To undo the frozen columns, choose Format, Unfreeze All Columns.
Help: Context Sensitive
Microsoft Access contains several different types of help, with different amounts of information. You will find access to various help methods on the Help menu or you can use the What's This? button on the right of a window's title bar.
1. Press F1. Access opens Office Assistant or displays help on the topic it most closely associates with your current condition or position in the program. If Access goes directly to the topic, when you finish reading the help, go directly to Step 4. 2. If the Assistant opens, type a question and then press Enter. 3. The Assistant gives you a list of possible options that it thinks you might want help on. Click one of the topics.
4. When finished with the help window, click the Close (X) button. If you want to close the Assistant, click its Close (X) button as well.
The Microsoft on the Web command lists a variety of resources on the Internet related to Microsoft Access. If you select one of the commands on this submenu, Windows opens your browser and attempts to locate this Web page. In order for the Web page to be loaded, you must have an active connection to the Internet; otherwise, the page won't be found.
Help: Dialog Boxes
Dialog boxes include a question mark in the title bar (beside the Close button) that enables you to obtain Help information on the options and buttons displayed in the dialog box.
1. To get more information on a button or option in a dialog box, click the Question Mark (?) button in the dialog box title bar. (If the ? button is not visible, press Shift+F1.) 2. Click the area of the dialog box for which you need Help. A pop-up box appears to explain how to use the button. 3. Click the pop-up box to remove it from the screen.
Help: Help Contents and Index
Access provides an extensive online Help system to get you up to speed on database tasks. At any point, you can access Help to provide assistance, display definitions of common features, and access tips you can use to perform a task more quickly. The Help Contents and Index feature enables you to find detailed Help information on a specific topic.
1. Choose Help, Contents and Index; then click the Contents tab. 2. Double-click the desired category. 3. Click the topic you want; then choose Display. 4. View the Help information; then click the Close button when you are done. TIP: Use the Index tab in the Help Topics dialog box if you want to look up specific words that are listed in an index format. Click the Index tab and begin typing the word you are searching for. Then, click the desired index entry in the list box and choose Display.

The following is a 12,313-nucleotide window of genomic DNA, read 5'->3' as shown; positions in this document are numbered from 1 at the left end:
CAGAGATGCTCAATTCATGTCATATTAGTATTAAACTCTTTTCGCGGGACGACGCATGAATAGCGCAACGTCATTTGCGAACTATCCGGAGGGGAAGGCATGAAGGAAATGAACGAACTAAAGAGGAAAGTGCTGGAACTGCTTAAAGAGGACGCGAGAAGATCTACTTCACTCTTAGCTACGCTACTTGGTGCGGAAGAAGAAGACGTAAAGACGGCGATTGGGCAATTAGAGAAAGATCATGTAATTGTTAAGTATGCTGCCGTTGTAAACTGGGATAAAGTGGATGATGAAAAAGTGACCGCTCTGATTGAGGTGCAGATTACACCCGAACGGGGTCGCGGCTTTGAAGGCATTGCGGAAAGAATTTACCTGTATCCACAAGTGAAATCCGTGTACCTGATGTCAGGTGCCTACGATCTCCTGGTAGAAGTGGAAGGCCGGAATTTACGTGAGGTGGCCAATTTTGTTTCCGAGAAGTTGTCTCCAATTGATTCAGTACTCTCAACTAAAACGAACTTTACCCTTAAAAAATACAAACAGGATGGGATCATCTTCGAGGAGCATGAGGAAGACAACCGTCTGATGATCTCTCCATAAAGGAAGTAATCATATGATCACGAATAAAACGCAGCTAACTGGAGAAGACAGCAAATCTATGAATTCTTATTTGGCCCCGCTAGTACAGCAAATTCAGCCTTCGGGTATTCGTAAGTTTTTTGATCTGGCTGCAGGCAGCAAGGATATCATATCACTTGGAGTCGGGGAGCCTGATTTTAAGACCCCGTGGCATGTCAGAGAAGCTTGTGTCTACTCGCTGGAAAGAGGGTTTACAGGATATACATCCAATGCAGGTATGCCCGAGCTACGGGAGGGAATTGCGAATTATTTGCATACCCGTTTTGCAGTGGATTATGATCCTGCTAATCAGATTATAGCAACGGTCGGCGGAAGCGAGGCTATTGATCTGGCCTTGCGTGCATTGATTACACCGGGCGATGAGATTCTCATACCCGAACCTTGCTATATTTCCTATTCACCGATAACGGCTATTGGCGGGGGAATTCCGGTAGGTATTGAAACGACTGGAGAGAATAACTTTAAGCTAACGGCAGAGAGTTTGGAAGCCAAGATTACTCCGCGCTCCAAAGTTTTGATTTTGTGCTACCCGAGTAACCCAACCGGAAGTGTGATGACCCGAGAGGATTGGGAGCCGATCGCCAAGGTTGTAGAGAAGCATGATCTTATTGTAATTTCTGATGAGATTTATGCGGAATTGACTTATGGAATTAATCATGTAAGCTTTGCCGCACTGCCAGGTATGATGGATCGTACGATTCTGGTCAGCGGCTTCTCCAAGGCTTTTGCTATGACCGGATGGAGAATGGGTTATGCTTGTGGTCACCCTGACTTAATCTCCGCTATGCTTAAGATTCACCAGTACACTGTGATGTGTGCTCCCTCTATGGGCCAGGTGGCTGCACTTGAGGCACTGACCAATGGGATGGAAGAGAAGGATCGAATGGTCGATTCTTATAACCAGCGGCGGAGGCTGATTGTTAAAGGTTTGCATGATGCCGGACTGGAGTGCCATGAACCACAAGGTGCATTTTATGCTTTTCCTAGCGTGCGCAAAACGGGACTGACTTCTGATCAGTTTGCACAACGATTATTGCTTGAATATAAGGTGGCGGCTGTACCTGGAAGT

Help: Office Assistant
The Office Assistant, a new feature included with Access and other Microsoft Office applications, provides tips, Help information, and interprets what Help you might need based on your current actions. The Office Assistant is an on-screen, interactive program that can be customized to provide help as you work in Access. If you are experienced in Access and find the Office Assistant to be somewhat bothersome, you can temporarily close the Office Assistant to remove it from the screen. You also can customize options that specify when the Office Assistant should appear.
1. Click the Office Assistant. (If the Office Assistant doesn't already appear onscreen, click the Office Assistant button on the toolbar.) 2. In the text box, type the question or topic for which you want Help; then choose the Search button. 3. If a list of subtopics appears, click the topic that most closely matches the procedure for which you want Help. A Help window appears. 4. View the Help information; then click the Close button when you are done.
You might decide that you want to hide the Office Assistant and display it only when you need it. To hide the Office Assistant, click the Close (X) button on the Office Assistant. Click the Office Assistant button in the toolbar to redisplay the Office Assistant. To customize how the Office Assistant works, right-click the Office Assistant and choose Options. Select the options you want to use; then choose OK.
TIP: When a light bulb appears in the Office Assistant, click it to display a tip related to what you are doing.
TIP: To change the look of your assistant, right-click the Office Assistant and select Choose Assistant. In the Gallery tab, use the Next and Back buttons to scroll through the different assistants. When you see the assistant you want to use, choose OK.
Help: Print Help Information
You can print most of Access's online Help information for easy reference when you are working with Access. (See "Help: Help Contents and Index," "Help: Searching for Topics," or "Help: Office Assistant" before you complete this task.)
1. Choose Help, Contents and Index; then click either the Contents, Index, or Find tab. Or, click the Office Assistant and type your question. 2. Navigate to the Help window you want to see. 3. In the Help window, choose the Options button; then click Print Topic. 4. Make any desired changes in the Print dialog box; then choose OK to begin printing. 5. Click the Close button in the Help window when you are done.
Help: Search for Topics
When you're not sure where to find a Help screen on a certain topic, you can use the Find tab to search for Help using specific keywords and then choose from a list of selections. You can also use the Office Assistant to search for help topics. (See "Help: Office Assistant.")